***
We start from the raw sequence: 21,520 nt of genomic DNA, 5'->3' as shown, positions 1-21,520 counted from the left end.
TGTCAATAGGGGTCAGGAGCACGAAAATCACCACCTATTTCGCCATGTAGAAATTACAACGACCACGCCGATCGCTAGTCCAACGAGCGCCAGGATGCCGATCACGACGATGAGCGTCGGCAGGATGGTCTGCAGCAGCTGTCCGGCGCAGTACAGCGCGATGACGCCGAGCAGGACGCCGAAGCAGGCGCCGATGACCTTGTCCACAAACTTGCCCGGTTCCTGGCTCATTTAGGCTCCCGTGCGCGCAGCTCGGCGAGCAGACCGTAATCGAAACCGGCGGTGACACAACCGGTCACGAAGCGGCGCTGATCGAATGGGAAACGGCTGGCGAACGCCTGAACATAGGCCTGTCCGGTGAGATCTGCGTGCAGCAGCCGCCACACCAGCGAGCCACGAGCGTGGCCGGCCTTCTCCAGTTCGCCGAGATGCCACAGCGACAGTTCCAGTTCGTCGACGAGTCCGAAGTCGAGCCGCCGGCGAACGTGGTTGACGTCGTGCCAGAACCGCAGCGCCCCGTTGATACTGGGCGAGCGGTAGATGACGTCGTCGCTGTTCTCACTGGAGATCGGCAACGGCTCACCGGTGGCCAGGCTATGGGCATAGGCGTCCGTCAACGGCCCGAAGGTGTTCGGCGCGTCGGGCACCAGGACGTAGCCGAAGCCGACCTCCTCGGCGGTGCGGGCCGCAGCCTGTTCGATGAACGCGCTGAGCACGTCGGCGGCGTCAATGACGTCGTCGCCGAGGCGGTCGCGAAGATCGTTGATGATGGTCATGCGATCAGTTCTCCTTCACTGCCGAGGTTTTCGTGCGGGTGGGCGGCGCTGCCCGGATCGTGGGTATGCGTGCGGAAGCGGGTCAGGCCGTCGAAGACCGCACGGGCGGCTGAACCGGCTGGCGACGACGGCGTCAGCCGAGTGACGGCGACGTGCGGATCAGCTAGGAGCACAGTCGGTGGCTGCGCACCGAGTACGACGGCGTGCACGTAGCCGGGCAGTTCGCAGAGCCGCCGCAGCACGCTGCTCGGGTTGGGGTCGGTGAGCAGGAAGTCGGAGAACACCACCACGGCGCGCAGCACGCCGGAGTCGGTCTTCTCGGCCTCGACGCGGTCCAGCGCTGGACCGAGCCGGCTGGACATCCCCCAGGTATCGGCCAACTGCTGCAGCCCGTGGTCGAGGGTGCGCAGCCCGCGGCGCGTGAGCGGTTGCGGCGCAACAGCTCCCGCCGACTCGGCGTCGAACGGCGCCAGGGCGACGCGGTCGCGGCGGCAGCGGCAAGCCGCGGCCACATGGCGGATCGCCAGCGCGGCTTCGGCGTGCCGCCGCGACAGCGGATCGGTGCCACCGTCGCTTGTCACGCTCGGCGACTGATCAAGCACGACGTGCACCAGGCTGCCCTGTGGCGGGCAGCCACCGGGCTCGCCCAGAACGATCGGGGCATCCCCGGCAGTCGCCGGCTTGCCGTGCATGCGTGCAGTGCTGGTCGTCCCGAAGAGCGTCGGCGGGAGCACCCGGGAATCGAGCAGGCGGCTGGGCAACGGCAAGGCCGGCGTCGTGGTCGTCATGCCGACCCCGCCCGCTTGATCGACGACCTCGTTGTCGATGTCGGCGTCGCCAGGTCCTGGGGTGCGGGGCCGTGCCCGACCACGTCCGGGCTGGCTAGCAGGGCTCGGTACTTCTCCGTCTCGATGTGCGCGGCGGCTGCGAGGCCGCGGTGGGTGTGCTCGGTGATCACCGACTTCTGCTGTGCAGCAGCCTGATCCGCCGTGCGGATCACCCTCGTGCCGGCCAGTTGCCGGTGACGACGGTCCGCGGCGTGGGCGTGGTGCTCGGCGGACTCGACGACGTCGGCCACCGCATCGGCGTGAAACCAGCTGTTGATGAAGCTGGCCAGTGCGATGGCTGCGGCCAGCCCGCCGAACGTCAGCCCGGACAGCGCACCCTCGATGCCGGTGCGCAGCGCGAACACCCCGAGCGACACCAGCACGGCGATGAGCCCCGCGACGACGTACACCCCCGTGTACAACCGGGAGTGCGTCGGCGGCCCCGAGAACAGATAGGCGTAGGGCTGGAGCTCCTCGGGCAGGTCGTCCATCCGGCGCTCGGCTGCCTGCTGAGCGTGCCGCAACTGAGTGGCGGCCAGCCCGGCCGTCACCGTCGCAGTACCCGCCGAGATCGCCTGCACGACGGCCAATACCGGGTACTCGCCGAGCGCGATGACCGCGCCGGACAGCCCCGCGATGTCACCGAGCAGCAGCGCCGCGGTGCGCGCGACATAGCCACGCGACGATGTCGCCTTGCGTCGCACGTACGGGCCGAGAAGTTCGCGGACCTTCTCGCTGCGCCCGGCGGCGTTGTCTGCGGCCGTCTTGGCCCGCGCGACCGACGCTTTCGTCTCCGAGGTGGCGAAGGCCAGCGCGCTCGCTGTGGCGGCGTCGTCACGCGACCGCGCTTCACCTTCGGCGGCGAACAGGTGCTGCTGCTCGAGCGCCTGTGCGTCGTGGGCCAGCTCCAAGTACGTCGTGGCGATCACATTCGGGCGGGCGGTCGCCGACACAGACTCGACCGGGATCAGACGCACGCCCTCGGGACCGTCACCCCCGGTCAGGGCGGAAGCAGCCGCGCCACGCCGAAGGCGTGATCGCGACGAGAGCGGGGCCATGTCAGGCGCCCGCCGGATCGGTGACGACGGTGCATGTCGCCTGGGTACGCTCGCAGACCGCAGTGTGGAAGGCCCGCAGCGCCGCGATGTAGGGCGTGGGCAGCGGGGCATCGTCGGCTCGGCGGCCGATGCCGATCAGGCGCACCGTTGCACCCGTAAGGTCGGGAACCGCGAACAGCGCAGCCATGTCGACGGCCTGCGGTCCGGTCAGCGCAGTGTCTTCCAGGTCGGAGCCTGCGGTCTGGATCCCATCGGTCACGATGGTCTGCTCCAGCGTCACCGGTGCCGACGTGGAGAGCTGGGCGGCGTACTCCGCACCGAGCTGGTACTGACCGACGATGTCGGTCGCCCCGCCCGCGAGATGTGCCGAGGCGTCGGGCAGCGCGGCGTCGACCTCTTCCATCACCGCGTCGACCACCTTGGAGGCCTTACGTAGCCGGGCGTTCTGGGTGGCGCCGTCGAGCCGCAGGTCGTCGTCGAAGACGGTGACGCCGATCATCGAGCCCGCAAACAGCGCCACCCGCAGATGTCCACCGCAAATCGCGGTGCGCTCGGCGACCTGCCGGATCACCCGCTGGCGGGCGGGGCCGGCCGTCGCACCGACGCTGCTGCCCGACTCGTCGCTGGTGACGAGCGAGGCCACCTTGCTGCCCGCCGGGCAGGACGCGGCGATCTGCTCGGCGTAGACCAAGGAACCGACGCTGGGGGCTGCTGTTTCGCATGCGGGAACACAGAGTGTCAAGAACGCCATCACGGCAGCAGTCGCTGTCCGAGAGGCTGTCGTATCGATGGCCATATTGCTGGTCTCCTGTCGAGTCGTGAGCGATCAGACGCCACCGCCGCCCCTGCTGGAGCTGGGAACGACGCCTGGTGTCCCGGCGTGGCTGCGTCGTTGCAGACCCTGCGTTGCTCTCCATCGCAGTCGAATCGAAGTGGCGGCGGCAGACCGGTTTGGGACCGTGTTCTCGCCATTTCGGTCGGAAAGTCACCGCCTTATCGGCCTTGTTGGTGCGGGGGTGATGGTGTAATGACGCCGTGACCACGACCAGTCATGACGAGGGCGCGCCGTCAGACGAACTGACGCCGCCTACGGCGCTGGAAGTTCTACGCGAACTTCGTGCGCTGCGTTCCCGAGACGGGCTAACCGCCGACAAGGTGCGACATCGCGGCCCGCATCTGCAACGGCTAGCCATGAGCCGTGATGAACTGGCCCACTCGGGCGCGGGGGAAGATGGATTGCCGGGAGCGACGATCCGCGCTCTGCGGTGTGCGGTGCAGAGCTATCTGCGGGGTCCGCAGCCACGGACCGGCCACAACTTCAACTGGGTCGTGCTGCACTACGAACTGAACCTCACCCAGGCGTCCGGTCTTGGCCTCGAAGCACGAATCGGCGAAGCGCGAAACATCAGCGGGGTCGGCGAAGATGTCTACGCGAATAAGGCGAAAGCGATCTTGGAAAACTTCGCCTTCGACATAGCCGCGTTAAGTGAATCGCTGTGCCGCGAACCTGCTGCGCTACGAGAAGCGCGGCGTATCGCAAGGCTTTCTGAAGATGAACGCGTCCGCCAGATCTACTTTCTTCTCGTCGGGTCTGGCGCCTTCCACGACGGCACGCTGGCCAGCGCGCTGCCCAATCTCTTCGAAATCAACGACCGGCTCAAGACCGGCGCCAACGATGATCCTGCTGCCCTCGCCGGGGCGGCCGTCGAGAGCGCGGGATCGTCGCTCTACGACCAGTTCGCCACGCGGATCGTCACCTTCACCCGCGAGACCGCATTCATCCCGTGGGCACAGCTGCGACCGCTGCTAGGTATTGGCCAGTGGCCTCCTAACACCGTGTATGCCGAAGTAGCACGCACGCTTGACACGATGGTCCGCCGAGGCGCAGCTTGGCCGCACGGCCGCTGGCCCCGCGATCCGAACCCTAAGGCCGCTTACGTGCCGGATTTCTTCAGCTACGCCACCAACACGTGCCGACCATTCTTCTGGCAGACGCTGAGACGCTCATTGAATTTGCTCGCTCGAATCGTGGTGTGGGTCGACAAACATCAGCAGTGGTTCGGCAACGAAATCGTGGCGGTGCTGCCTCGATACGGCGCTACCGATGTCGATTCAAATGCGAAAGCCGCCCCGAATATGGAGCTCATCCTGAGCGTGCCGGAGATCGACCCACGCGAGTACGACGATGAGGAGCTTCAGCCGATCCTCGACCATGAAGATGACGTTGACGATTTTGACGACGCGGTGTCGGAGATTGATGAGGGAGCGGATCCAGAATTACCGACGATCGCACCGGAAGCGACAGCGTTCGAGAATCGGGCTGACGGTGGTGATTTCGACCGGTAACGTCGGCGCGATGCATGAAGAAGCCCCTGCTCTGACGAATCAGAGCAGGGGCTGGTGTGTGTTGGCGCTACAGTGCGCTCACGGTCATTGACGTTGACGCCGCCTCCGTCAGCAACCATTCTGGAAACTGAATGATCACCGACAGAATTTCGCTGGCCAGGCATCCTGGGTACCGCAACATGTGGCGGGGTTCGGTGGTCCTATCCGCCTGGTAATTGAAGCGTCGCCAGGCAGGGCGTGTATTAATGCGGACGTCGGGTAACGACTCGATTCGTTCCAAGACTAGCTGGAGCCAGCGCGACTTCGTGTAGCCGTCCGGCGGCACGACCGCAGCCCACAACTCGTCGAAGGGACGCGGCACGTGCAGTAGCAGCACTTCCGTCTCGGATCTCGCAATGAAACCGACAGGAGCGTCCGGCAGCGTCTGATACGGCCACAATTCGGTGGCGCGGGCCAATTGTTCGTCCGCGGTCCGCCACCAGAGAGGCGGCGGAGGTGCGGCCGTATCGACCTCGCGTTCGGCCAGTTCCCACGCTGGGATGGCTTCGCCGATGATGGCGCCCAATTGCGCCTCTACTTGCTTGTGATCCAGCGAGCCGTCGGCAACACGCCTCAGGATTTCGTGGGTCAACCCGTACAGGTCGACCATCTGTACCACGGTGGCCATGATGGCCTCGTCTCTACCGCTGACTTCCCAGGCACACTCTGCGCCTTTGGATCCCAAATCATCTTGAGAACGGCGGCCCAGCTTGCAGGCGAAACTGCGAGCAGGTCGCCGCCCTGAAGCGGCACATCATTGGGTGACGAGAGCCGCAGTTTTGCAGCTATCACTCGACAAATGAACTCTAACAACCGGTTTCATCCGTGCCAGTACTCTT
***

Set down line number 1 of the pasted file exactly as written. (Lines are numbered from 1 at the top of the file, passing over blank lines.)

We start from the raw sequence: 21,520 nt of genomic DNA, 5'->3' as shown, positions 1-21,520 counted from the left end.